Once you've installed the reservoir, push the free end of the black vacuum tube firmly into the head section of the RMV. If the tube is too long, simply trim to the right length using a sharp knife. The vacuum connection is now complete.
04 – Install the oil injector nib and oil tube
To ensure that the oil is applied at the right place on the sprocket, the injector must be securely attached. On our example motorbike, you can use a small or shortened dispenser plate to attach the injector to the bobbin support (Scottoiler comes with several useful fittings). You will find installation suggestions for the injector nib in the specific installation instructions on www.louis.eu.
The nib that supplies the oil should be lightly touching the sprocket, with the angled side facing outwards. The optimal feed point for the oil is between 5 and 7 o'clock on the outer face of the rear sprocket. Do not place the nib too close to the chain or to the bolts or cut-outs of the sprocket to avoid the risk of the injector nib catching and being pulled out of the tube! When you've finished installation, turn the wheel backwards to check that the nib does not catch on the chain or sprocket when you push your bike backwards!
Once you've attached the injector, run the delivery tube along the swing arm. Choose a safe routing to the RMV, making sure that the tube is not too close to any moving parts, such as the chain, and that it has enough slack to allow for the movement of the swing arm. Also avoid routing it too close to the hot exhaust or engine components, which may damage the tube. Self-adhesive fixing pads and cable ties for the tube are included in the Scottoiler kit.
05 – Clean and degrease the surfaces
Before attaching the fixing pads, remove all traces of dirt and grease, using the enclosed degreasing cloth.
06 – Route the delivery tube
Attach the fixing pads to flat surfaces, e.g. on the swing arm. For routing the delivery tube along round tubes, it's best to use the cable ties. The final step is to connect the delivery tube to the brass spigot on the bottom of the RMV. If the delivery tube is too long, simply trim to the right length using a sharp knife.
07 – Fill the reservoir with oil
The filling spout allows you to fill the system in under a minute with no mess.
08 – Expel bubbles and vent the delivery tube
Bleeding the system couldn't be simpler. Press the rubber ventilation plug into the filler opening of the reservoir and turn the adjuster knob to maximum. Attach the filling spout to the ventilation plug and squeeze the bottle. The resulting air pressure will force the oil through the delivery tube until all air bubbles are expelled. It will also force a little oil out of the nib, which you can simply wipe away with a cloth.
09 – Adjust the flow rate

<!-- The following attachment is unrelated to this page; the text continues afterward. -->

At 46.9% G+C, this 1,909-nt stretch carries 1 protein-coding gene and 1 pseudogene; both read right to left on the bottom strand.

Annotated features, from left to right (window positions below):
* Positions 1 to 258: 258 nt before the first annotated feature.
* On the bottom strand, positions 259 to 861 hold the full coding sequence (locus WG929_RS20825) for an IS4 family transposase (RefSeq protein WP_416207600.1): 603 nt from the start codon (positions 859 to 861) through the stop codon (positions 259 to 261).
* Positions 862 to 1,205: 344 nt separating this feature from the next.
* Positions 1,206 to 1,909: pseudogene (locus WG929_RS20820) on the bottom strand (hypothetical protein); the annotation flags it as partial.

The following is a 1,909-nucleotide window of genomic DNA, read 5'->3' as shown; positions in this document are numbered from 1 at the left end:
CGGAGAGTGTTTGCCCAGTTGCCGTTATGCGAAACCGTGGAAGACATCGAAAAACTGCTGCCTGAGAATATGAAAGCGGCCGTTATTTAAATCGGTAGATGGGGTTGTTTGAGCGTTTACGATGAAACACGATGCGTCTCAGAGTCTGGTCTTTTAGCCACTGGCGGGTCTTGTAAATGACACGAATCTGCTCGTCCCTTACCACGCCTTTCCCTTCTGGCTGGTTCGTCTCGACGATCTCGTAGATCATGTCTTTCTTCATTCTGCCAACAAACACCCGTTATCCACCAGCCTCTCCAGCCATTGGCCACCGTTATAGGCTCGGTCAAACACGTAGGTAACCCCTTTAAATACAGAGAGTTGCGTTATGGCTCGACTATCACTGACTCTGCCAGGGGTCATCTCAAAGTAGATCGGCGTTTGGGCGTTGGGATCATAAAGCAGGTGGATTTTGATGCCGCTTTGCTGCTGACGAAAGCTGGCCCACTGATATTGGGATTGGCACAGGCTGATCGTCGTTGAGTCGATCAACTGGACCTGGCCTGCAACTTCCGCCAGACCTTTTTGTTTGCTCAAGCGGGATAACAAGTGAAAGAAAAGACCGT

Finally, adjust the oil flow rate. To do this, start the engine and wait until it has warmed up. Set the adjuster knob so that no more than 1 to 2 drops of oil a minute flow from the injector – an initial setting of 1 drop every 60 seconds is ideal. Go for a short spin on your motorbike, then check the flow rate again and adjust if necessary. A flow rate of more than 2 drops a minute will result in excess oil being flung off the chain.
Important: Experience shows that the flow rate is set far too high on many automatic chain lube systems, resulting in excessive "fling", so you end up with your bike covered in lube. This isn't a malfunction of the oiler, but rather it's down to incorrect use. Many bikers who use chain sprays think that a black chain is a well maintained chain, but the black colour actually comes from all the dirt particles sticking to the sprayed chain. With a chain lubrication system, however, lubricating your chain only requires a very thin film of oil, which is often virtually invisible. A simple way to check that you have the right setting is to touch the chain rollers with your finger. If this leaves a little oil on your finger, and you can feel the oil on the rollers, then the rate is correctly set. So when initially setting the flow rate, you should use a stopwatch or a clock/watch with a second hand. After a while, you will develop a feel for which setting is ideal for your bike.
The ingenious auxiliary tank for your Scottoiler kit. This flexible 200 ml tube tank will fit virtually anywhere and gives you an additional 9,500 km (6,000 miles). Further information on www.louis.eu.
The Louis Technical Centre
If you have a technical question about your motorbike, please contact our Technical Centre, where they have endless experience, reference books and contacts.
These tips for DIY mechanics contain general recommendations that may not apply to all vehicles or all individual components. As local conditions may vary considerably, we are unable to guarantee the correctness of information in these tips for DIY mechanics.